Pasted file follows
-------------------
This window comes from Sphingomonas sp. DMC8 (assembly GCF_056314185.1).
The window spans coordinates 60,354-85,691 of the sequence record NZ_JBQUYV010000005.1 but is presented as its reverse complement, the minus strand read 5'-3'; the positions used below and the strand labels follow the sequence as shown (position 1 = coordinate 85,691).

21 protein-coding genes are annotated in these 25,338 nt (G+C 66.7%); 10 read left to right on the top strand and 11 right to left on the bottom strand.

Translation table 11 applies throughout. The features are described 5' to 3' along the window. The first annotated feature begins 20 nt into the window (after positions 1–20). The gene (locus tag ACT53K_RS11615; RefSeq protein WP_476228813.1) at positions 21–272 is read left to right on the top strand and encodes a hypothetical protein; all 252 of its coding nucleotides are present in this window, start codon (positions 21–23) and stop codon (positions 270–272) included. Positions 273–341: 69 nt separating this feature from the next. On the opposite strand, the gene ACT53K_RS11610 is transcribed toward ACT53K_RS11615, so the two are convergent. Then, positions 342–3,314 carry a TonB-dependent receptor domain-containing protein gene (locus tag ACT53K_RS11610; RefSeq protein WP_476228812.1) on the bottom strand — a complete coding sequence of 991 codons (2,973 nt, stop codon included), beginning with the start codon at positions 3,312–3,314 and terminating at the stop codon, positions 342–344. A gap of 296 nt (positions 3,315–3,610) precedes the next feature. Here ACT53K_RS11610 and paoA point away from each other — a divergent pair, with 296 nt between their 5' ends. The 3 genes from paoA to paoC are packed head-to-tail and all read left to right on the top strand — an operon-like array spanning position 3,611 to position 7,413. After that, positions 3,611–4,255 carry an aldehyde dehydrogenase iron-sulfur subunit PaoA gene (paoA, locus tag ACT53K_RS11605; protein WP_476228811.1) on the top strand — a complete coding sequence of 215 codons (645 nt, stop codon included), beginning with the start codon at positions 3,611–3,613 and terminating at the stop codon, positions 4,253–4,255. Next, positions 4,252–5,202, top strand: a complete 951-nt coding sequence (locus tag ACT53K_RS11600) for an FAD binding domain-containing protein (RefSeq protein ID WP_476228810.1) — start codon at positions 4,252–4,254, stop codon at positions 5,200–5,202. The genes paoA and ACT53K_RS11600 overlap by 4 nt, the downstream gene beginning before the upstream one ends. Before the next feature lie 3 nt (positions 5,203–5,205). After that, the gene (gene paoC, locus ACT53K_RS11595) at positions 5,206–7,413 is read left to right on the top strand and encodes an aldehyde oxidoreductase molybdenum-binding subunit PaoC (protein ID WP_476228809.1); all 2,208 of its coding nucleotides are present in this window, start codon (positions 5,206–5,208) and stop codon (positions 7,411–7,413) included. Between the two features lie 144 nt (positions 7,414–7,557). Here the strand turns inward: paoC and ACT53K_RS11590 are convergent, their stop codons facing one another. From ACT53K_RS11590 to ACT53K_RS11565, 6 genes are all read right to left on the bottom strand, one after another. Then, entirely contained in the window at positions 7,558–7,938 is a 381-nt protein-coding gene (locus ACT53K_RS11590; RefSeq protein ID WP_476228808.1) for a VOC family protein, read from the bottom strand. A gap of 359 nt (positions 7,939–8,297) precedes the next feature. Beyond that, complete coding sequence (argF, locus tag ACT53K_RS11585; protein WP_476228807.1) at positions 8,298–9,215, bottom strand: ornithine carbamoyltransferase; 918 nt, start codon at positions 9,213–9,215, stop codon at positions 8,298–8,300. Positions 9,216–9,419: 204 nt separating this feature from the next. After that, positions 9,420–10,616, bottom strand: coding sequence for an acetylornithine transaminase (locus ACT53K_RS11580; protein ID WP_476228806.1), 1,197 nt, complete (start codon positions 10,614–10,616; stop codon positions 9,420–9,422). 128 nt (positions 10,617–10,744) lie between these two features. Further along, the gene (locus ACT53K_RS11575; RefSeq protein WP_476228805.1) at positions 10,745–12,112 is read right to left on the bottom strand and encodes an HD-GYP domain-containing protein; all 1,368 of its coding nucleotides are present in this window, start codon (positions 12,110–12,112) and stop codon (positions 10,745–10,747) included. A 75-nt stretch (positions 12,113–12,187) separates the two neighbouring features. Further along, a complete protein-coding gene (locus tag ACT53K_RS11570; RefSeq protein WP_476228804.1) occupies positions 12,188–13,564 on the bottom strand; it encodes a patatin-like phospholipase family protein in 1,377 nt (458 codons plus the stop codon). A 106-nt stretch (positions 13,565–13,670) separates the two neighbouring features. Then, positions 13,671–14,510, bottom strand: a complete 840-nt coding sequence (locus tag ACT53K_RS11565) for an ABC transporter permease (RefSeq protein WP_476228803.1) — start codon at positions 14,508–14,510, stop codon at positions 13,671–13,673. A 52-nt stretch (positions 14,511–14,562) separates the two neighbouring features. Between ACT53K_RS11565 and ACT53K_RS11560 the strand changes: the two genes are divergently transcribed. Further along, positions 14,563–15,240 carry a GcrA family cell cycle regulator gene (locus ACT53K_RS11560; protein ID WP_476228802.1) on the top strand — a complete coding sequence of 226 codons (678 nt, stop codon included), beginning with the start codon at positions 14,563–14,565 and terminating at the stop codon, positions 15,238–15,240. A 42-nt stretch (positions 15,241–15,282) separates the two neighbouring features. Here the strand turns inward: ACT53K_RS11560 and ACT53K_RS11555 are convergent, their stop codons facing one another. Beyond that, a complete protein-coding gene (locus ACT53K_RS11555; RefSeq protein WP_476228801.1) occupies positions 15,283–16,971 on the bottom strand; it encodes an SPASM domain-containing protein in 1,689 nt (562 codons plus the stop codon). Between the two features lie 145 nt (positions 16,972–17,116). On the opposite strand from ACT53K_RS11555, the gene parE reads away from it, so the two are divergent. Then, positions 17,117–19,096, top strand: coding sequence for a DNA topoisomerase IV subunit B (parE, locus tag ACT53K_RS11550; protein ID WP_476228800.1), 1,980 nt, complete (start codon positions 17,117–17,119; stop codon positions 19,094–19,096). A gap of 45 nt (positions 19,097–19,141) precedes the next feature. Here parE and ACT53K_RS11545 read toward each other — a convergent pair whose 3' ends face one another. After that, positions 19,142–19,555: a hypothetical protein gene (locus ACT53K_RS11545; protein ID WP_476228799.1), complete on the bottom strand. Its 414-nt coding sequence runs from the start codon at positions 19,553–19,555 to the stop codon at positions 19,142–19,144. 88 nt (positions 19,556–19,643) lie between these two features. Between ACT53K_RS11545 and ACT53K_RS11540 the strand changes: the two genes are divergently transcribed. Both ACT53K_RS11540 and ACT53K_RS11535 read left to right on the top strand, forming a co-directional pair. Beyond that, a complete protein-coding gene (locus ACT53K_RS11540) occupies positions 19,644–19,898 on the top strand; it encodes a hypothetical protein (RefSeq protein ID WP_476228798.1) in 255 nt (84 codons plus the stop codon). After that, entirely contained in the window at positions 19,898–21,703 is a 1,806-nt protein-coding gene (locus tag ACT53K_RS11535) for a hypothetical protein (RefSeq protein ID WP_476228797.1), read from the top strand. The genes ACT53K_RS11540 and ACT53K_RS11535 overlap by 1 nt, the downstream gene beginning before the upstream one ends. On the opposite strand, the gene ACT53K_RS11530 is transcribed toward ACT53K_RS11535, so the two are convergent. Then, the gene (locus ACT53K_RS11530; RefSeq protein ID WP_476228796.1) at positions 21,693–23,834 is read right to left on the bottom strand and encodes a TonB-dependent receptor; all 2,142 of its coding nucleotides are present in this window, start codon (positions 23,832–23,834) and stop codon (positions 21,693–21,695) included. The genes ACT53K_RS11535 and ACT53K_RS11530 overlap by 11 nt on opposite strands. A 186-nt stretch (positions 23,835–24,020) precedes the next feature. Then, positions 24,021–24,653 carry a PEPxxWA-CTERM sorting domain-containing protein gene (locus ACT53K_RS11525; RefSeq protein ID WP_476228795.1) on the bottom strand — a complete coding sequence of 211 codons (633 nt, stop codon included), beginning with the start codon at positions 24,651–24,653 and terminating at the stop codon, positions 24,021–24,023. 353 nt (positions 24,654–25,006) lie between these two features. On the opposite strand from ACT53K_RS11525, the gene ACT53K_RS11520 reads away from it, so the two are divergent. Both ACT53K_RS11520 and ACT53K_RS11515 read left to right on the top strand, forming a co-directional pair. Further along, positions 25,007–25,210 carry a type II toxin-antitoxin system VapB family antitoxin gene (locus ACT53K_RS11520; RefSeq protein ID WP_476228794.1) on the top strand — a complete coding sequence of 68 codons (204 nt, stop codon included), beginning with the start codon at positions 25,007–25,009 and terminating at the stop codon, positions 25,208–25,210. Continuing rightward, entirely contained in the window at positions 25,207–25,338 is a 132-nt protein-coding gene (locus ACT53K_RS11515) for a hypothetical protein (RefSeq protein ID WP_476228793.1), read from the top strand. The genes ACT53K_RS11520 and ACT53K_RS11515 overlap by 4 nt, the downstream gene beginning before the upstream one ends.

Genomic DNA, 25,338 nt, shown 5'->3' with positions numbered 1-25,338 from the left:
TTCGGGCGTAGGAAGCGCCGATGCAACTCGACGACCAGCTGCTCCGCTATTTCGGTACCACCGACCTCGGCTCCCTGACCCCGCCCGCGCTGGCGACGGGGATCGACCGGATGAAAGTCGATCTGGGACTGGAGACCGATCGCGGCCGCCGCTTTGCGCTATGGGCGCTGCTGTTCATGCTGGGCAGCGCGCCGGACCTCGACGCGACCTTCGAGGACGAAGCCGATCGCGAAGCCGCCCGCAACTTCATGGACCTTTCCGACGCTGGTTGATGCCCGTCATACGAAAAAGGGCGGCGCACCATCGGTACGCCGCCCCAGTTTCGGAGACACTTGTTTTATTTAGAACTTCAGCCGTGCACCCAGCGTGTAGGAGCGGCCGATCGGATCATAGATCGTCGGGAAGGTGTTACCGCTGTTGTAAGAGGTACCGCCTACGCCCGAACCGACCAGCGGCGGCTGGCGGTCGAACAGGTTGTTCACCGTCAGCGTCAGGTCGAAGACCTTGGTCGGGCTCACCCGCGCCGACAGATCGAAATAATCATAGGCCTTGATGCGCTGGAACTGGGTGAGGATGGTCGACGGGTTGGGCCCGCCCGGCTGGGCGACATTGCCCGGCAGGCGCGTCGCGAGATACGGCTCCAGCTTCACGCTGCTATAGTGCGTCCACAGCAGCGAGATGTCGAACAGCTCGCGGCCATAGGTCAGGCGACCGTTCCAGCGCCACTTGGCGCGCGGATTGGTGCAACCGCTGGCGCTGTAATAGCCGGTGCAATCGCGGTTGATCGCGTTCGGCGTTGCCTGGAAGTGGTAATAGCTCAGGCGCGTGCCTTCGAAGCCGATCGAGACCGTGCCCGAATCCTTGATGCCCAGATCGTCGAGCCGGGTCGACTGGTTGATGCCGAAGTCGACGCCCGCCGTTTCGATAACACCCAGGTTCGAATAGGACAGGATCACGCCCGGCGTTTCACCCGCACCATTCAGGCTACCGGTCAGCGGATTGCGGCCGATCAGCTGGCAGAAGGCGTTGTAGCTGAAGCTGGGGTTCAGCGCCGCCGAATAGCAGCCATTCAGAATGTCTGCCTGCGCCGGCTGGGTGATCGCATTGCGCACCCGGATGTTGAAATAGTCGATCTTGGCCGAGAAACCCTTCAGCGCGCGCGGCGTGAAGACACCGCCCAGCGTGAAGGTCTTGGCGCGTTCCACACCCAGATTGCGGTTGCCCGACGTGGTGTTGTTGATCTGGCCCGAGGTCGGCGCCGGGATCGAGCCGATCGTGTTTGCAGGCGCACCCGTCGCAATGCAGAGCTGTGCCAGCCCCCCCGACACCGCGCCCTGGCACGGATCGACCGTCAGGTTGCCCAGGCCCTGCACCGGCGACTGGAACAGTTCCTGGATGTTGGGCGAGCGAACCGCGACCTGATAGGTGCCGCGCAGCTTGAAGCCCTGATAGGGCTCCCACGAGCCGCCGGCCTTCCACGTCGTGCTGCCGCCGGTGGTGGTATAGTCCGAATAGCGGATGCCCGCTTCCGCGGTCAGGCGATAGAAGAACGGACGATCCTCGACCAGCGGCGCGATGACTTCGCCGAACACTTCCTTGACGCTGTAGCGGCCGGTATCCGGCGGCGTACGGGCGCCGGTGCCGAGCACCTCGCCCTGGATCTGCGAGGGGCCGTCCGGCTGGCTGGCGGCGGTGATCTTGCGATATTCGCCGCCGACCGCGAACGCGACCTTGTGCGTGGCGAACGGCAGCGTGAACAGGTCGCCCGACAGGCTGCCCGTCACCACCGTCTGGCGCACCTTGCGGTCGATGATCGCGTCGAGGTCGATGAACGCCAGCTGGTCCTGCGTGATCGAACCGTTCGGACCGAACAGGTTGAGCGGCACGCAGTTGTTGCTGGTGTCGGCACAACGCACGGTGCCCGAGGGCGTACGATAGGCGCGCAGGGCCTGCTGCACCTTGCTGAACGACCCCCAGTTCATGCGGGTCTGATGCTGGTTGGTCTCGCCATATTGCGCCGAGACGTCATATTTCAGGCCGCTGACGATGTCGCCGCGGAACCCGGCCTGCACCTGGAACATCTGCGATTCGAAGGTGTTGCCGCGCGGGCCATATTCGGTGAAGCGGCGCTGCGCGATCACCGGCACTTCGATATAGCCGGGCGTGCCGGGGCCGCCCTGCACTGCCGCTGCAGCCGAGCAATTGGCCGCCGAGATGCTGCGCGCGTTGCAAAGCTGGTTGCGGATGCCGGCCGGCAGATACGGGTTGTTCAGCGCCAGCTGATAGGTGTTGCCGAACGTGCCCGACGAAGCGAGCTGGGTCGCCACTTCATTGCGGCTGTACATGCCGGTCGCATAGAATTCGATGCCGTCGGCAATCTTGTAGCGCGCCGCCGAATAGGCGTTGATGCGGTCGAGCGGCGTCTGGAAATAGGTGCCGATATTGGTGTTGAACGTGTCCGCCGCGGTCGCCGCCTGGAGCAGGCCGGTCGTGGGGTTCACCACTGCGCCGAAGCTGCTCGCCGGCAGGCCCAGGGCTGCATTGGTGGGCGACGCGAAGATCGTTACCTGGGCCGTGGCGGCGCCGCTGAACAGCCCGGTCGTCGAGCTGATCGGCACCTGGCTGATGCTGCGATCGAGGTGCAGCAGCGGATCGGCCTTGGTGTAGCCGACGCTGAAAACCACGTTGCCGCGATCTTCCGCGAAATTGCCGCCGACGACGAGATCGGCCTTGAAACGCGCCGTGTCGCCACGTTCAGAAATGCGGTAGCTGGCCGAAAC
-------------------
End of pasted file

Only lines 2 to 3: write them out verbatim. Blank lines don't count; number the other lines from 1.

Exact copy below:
The window spans coordinates 60,354-85,691 of the sequence record NZ_JBQUYV010000005.1 but is presented as its reverse complement, the minus strand read 5'-3'; the positions used below and the strand labels follow the sequence as shown (position 1 = coordinate 85,691).

21 protein-coding genes are annotated in these 25,338 nt (G+C 66.7%); 10 read left to right on the top strand and 11 right to left on the bottom strand.